ERT 322 SAFETY & LOSS PREVENTION HAZOP. Prepared by; Miss Syazwani Mahmad Puzi School of Bioprocess Engineering. I suppose that I should have done that HAZOP Study!. A scenario….
ERT 322SAFETY & LOSS PREVENTION HAZOP Prepared by; Miss Syazwani Mahmad Puzi School of Bioprocess Engineering
I suppose that I should have done that HAZOP Study!
A scenario… You and your family are on a road trip by using a car in the middle of the night. You were replying a text message while driving at 100 km/h and it was raining heavily. The car hits a deep hole and one of your tire blows. You hit the brake, but due to slippery road and your car tire thread was thin, the car skidded and was thrown off the road.
Points to ponder What was the cause of the accident? What was the consequence of the event? What can we do to prevent all those things to happen in the first place? What other possible accidents might happen on the road trip? Can we be prepared before the accident occurs?
OBJECTIVES • To evaluate hazard and operability studies methods • To synthesis HAZOP session
How to reduce the possibility of hazard? 1. Remove hazard (use public transport) 2. Reduce the frequency (follow rules, car in good conditions, physically alert, route selection) 3. Consequence – prepare for hazard (airbag, seat belt)
Hazard Identification (HAZID) • Can be performed during initial design or ongoing operation of the process. • Hazard identification (HAZID) methods: 1. Process hazard checklist 2. Hazard surveys 3. Hazard and operability (HAZOP) studies 4. Safety review
Process Hazard Checklists • List of possible problems and areas to be checked. • Checklist should be applied only during the preliminary stages of HAZID. • Refer to Figure 10-2.
Hazards Surveys • 2 most popular forms of hazard survey: 1. Dow Fire and Explosion Index (F&EI) 2. Dow Chemical Exposure Index (CEI) • Refer to Figure 10-3 and 10-4.
Example 10-1 Your plant is considering the installation of a new railcar tank unloading facility. The facility will unload nominal 25,000-gal tank cars containing either pure butadiene or cyclohexane. The unloading system will be equipped with an emergency shutdown system with remotely operated block valves. The unloading operation will be done by computer control. The railcars are inerted with nitrogen to a pressure of 40 psig, and the railcar relief system has a set pressure of 75 psig. The unloading operating instructions are written and have been reviewed by the corporate technical staff. A reactive chemicals review has already been completed on the proposed facility. Combustible gas detectors will be located at the unloading station. A deluge system will be installed at the unloading site with an excellent water supply. A diking system will surround three sides of the facility, with any spills directed to a covered impounding area. Determine the Dow F&EI for this operation, and determine the minimum spacing from adjacent units.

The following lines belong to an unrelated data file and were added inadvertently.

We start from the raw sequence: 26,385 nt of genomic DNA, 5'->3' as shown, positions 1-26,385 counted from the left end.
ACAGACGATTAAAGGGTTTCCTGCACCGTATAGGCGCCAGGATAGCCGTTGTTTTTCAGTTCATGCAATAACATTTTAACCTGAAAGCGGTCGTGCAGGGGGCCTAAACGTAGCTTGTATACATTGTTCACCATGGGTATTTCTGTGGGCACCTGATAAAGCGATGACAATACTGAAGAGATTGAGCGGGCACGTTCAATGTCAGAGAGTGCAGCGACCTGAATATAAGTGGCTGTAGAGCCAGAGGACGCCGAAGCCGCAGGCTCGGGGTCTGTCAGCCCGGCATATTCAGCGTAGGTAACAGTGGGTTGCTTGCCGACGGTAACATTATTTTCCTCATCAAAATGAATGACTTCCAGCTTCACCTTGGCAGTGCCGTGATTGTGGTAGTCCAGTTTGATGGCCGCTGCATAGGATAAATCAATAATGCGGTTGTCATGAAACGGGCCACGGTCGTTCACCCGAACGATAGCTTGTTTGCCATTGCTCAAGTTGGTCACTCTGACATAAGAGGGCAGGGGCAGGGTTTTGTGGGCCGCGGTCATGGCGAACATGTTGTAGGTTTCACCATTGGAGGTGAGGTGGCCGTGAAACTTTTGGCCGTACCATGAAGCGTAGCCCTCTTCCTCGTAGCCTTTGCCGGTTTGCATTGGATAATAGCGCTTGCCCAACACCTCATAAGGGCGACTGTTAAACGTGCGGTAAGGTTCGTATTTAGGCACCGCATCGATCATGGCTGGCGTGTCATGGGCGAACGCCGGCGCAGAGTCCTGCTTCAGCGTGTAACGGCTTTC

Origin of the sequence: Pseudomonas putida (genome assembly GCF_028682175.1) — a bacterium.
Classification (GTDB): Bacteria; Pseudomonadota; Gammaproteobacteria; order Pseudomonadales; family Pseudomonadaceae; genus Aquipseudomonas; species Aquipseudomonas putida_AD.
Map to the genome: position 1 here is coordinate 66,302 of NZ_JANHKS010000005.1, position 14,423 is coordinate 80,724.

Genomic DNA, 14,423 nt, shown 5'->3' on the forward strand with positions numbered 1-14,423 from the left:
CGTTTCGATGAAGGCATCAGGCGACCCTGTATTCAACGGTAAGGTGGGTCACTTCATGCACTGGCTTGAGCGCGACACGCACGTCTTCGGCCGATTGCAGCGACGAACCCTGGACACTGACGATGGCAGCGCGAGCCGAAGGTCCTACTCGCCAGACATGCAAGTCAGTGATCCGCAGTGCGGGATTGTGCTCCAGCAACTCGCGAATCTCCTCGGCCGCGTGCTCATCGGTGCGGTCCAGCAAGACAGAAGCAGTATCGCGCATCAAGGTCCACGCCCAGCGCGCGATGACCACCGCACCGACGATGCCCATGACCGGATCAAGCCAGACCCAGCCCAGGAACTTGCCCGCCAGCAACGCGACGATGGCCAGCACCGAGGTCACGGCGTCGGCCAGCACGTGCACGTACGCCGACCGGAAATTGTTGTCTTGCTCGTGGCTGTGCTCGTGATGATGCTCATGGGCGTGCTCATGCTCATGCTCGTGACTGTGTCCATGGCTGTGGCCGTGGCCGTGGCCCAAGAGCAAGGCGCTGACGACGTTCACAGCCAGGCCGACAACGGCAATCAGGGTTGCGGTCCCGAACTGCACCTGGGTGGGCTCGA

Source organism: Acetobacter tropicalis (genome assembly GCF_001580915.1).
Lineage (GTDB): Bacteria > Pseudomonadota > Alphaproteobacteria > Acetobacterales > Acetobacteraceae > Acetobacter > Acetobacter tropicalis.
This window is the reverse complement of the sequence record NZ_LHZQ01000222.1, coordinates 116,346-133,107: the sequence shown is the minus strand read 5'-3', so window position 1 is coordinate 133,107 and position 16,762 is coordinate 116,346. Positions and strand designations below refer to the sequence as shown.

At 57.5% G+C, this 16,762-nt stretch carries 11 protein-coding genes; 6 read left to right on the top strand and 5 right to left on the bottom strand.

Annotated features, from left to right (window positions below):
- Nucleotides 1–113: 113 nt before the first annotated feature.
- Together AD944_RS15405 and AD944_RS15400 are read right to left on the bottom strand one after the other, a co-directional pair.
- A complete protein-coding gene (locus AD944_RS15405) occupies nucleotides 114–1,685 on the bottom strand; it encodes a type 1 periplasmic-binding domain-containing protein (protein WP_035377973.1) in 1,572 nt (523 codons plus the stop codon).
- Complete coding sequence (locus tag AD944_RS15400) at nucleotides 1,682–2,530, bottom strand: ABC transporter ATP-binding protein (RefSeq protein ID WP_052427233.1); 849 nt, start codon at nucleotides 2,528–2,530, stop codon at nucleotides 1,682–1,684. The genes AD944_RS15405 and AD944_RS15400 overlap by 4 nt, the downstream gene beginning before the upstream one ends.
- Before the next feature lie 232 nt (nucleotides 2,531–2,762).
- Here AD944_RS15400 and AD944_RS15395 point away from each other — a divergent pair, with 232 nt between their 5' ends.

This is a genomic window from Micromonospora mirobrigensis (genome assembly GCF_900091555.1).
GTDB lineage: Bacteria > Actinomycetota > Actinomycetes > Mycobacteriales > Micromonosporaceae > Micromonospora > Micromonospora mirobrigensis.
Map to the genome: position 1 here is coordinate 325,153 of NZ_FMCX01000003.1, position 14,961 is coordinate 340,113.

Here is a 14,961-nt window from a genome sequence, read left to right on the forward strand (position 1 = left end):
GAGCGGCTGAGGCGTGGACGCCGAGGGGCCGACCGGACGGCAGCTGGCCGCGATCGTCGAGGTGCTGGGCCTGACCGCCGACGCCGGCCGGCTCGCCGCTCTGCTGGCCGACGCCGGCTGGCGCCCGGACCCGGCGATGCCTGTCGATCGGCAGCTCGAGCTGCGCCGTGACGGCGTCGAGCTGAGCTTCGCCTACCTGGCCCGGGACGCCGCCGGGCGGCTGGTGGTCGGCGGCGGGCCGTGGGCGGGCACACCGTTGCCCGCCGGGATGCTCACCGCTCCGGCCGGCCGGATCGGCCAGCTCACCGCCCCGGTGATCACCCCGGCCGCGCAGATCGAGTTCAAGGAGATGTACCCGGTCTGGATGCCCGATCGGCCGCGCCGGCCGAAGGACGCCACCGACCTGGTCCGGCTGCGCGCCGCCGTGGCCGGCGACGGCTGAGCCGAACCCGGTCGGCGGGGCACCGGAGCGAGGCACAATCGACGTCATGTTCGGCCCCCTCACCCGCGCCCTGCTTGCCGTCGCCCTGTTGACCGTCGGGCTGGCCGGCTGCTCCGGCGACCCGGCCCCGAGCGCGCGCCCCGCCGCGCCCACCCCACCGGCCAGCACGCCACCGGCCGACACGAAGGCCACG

F&EI value = 106 • Refer to Table 10.2, which means this unloading station is an intermediate hazard. • By refering to Dow index booklet, for this case, the radius is 90ft • Thus, the unloading station must be located a minimum of 90ft from any other equipment or process.
Hazard & Operability Studies (HAZOP) • The HAZOP procedure: • Begin with a detailed flow sheet. Break the flow sheet into a number of process units. Thus the reactor area might be one unit, and the storage tank another. Select a unit for study. • 2. Choose a study node (vessel, line, operating instruction). • 3. Describe the design intent of the study node. For example, vessel V-1 is designed to store the benzene feedstock and provide it on demand to the reactor. • 4. Pick a process parameter: flow, level, temperature, pressure, concentration, pH, viscosity, state (solid, liquid, or gas), agitation, volume, reaction, sample, component, start, stop, stability, power, inert.